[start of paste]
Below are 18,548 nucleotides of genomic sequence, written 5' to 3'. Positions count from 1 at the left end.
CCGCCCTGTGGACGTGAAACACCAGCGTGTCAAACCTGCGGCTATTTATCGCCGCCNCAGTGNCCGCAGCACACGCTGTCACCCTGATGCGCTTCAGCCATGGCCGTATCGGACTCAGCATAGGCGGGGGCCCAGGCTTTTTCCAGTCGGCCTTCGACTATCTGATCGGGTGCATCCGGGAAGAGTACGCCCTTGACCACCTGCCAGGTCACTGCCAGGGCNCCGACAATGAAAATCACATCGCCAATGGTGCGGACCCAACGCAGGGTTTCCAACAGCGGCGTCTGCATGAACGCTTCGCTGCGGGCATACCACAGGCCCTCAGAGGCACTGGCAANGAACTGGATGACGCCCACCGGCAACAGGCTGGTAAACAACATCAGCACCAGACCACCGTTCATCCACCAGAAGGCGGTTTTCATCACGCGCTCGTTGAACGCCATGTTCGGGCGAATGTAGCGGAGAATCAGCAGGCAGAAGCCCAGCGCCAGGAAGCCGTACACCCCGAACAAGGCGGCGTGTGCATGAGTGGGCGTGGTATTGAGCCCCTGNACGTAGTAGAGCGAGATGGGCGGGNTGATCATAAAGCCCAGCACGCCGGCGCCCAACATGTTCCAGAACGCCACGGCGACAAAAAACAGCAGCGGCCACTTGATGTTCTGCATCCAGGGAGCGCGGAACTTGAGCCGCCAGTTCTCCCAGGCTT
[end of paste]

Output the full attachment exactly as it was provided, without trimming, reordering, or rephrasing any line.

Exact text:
Below are 18,548 nucleotides of genomic sequence, written 5' to 3'. Positions count from 1 at the left end.
CCGCCCTGTGGACGTGAAACACCAGCGTGTCAAACCTGCGGCTATTTATCGCCGCCNCAGTGNCCGCAGCACACGCTGTCACCCTGATGCGCTTCAGCCATGGCCGTATCGGACTCAGCATAGGCGGGGGCCCAGGCTTTTTCCAGTCGGCCTTCGACTATCTGATCGGGTGCATCCGGGAAGAGTACGCCCTTGACCACCTGCCAGGTCACTGCCAGGGCNCCGACAATGAAAATCACATCGCCAATGGTGCGGACCCAACGCAGGGTTTCCAACAGCGGCGTCTGCATGAACGCTTCGCTGCGGGCATACCACAGGCCCTCAGAGGCACTGGCAANGAACTGGATGACGCCCACCGGCAACAGGCTGGTAAACAACATCAGCACCAGACCACCGTTCATCCACCAGAAGGCGGTTTTCATCACGCGCTCGTTGAACGCCATGTTCGGGCGAATGTAGCGGAGAATCAGCAGGCAGAAGCCCAGCGCCAGGAAGCCGTACACCCCGAACAAGGCGGCGTGTGCATGAGTGGGCGTGGTATTGAGCCCCTGNACGTAGTAGAGCGAGATGGGCGGGNTGATCATAAAGCCCAGCACGCCGGCGCCCAACATGTTCCAGAACGCCACGGCGACAAAAAACAGCAGCGGCCACTTGATGTTCTGCATCCAGGGAGCGCGGAACTTGAGCCGCCAGTTCTCCCAGGCTT